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Let’s start with the basics. Who is Jamison Stone? 

Hello everyone! I was born in Massachusetts and raised throughout New England on a healthy diet of magic, martial arts, and meditation. I live with my loving wife and wolf, but expect to have our pack grow soon. When I am not getting distracted by video games, I am the director of Apotheosis Studios. Rune of the Apprentice is my first novel, however, there are more on the way.  Read More …

Guest Review: Lois McMaster Bujold – The Warrior’s Apprentice

Wiebe is back with another review and this time he is tackling a classic!

loismcmasterbujold-thewarriorsapprenticeMiles Vorkosigan’s physical infirmities have destroyed his lifelong dream. After flunking the physical and being dropped from the Barrarayan military academy, he takes what he thinks will be a pleasure trip. However, Miles has a towering talent for leadership-and for chaos-and he and his companions soon run afoul of spacegoing mercenaries. One thing leads to another until miles, now a self-appointed admiral with an alias, finds himself leading his mercenaries on an impossible mission. If he can’t be an officer in the Barrarayan military, perhaps miles will make a very good space pirate.

There is still one problem, however. Miles is a member of the Barrarayan aristocracy, and the law of his home planet forbids members of that class from having their own armed forces…and breaking that law carries a death sentence. 

My wife, the Fantastical Librarian, suggested Lois McMaster Bujold’s The Warrior’s Apprentice to me when we were shopping in the Forbidden Planet in London. Read More …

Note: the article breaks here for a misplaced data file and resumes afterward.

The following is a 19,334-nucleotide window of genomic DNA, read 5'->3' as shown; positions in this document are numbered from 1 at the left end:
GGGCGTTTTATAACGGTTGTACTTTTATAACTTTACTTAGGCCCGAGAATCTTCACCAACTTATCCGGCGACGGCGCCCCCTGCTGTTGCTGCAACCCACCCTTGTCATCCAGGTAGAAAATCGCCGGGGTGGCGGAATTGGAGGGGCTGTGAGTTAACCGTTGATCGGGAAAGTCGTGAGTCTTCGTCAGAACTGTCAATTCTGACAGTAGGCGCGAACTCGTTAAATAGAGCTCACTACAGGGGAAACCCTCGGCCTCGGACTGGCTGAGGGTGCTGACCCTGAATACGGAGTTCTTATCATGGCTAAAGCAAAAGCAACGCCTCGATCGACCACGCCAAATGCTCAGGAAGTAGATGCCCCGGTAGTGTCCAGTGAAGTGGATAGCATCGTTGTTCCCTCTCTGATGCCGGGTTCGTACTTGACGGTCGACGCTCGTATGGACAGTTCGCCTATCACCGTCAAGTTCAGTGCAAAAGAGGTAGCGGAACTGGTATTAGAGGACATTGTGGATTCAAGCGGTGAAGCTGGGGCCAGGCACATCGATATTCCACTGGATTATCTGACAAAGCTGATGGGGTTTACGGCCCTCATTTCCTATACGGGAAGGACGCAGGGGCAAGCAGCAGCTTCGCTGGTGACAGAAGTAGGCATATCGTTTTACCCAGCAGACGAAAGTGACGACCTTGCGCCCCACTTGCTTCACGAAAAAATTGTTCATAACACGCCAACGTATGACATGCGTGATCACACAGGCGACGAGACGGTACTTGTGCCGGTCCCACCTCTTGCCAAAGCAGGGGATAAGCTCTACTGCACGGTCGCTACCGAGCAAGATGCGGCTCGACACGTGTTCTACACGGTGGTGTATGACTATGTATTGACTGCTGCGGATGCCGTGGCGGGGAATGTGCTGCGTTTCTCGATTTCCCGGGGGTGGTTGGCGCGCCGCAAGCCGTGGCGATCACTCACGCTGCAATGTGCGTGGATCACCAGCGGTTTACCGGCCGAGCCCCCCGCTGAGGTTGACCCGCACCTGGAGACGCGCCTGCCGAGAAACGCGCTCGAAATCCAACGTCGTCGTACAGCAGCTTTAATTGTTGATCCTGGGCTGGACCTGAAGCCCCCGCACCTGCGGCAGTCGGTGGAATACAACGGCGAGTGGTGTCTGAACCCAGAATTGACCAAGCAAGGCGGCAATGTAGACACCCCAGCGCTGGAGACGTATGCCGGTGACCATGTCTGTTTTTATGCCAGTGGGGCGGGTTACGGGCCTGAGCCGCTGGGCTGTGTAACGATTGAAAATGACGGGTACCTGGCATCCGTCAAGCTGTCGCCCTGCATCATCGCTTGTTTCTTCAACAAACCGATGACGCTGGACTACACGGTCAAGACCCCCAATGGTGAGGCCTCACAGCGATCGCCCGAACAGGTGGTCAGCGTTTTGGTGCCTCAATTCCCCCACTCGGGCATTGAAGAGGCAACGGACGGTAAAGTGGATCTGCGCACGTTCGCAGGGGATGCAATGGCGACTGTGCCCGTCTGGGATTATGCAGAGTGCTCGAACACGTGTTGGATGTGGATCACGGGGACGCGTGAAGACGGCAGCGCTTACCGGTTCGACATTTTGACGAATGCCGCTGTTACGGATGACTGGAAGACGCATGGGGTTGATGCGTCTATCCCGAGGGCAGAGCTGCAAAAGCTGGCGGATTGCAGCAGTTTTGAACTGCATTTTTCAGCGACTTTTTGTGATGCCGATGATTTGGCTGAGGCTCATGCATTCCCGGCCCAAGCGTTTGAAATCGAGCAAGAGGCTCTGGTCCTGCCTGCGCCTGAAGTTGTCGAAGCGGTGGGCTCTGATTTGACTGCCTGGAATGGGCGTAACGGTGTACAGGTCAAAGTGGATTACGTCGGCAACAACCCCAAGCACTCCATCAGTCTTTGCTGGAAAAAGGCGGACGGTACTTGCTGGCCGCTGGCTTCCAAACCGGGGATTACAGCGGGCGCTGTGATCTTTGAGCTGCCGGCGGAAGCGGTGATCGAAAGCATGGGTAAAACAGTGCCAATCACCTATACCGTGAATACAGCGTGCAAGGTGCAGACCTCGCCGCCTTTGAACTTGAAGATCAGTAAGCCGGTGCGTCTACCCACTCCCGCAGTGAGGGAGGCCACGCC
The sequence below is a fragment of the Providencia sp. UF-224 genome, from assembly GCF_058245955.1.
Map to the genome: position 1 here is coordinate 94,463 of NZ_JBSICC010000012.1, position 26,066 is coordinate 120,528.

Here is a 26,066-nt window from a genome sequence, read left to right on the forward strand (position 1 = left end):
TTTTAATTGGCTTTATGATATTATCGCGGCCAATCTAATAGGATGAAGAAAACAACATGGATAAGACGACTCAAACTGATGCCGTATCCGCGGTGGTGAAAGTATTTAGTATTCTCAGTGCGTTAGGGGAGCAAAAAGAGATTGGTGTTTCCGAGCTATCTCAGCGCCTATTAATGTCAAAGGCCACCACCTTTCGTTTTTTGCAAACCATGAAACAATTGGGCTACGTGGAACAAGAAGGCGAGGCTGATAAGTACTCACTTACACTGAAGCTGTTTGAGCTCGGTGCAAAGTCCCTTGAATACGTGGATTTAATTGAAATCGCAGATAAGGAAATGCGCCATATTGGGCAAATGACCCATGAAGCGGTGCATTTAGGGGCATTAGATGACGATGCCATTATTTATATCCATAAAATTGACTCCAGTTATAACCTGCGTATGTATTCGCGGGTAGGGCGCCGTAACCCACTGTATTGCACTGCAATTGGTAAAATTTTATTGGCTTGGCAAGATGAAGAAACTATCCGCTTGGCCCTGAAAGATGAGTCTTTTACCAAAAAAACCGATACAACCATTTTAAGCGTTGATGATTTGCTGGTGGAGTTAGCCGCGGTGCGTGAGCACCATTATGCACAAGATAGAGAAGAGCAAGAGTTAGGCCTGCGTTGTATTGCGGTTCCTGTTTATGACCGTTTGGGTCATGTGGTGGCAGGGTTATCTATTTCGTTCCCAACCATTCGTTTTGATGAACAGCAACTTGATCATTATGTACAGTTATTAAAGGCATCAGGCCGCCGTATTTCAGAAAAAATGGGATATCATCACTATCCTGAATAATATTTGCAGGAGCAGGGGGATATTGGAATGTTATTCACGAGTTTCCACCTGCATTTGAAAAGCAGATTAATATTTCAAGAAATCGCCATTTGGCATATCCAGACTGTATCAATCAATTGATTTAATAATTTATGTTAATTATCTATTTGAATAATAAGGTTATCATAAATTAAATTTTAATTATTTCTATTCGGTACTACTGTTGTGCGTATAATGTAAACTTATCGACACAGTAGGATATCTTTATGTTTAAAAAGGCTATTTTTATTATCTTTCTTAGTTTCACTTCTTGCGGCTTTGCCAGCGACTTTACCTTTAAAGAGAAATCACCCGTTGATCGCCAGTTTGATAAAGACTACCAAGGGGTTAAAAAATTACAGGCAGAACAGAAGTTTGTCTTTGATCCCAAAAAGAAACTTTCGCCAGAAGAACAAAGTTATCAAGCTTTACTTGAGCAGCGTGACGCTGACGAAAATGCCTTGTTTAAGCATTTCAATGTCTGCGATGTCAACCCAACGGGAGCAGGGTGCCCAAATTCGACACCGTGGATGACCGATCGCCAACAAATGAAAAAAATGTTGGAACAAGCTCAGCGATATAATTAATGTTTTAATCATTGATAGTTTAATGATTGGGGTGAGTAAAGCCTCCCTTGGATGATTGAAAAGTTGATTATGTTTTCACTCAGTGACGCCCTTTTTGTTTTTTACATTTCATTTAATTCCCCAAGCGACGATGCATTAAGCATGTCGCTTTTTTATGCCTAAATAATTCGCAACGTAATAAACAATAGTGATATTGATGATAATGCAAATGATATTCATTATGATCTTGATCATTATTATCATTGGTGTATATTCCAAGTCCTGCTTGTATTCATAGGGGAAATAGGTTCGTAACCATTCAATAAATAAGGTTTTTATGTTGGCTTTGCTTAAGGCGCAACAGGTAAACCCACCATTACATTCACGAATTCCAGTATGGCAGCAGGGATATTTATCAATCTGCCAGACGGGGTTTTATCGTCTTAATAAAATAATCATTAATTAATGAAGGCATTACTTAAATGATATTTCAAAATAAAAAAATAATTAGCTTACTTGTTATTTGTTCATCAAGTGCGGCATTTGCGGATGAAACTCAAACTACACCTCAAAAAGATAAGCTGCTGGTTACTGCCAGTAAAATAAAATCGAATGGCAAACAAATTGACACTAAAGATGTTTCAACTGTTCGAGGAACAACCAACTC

Guest Review: Jack Campbell – Lost Fleet: Dauntless

jackcampbell-lostfleetdauntlessToday’s review is a guest review. Wiebe has caught the review bug and has started writing up some reviews for A Fantastical Librarian. For those of you not familiar with his name, Wiebe is my husband, who also loves SFF and watches a lot of anime. And he’s got opinions. So sometimes he just needs to write them out in a review, which I happily co-opt for the blog. Today he reviews Jack Campbell’s Dauntless, the fist in the Lost Fleet series.  Read More …

Guest Post – Julie Czerneda on What’s Next & Giveaway

The Gate to Futures Past cover for releaseLast year Julie Czerneda visited A Fantastical Librarian for an Author Query to celebrate the publication of This Gulf of Time and Stars. I can’t believe enough time has passed for the next instalment of the series to be published. But The Gate to Futures Past is here and Julie is back with a great post on what it means when you ask a writer “What’s next?” Additionally, DAW is letting me hold a giveaway for 2 sets of the two books, and they are holding a tour-wide giveaway for the entire 8-book series which you can enter through the Rafflecopter widget at the end of the post.  Read More …

Author Query – Col Buchanan

colbuchanan-thehighwildI love the fact that there are more and more ways to support creators these days. And that writers are experimenting with ways to publish their work. Some are exclusively traditionally published, others self-publish, yet others become hybrid authors. Col Buchanan contacted me about his new venture, The High Wild, some or all of which he hopes to publish serially online, I was keen to ask him some questions. You can find his answers below and please do check out his new project!  Read More …

Author Query – J.D.G. Perldeiner

jdgperldeiner-havenThe premise for J.D.G. Perldeiner’s Haven was fascinating: a post-apocalyptical story set in a medieval-like society. Unfortunately, due to my evermore threatening TBR-pile — one day it will topple and crush me — I couldn’t commit to reviewing the book, but I did want to highlight it, so I asked whether I could interview J.D.G. and he agreed, even after I made the mortifying mistake of mixing up his initials. (I’m so sorry about that, JD!) Enjoy the interview and do check out Haven if you can.  Read More …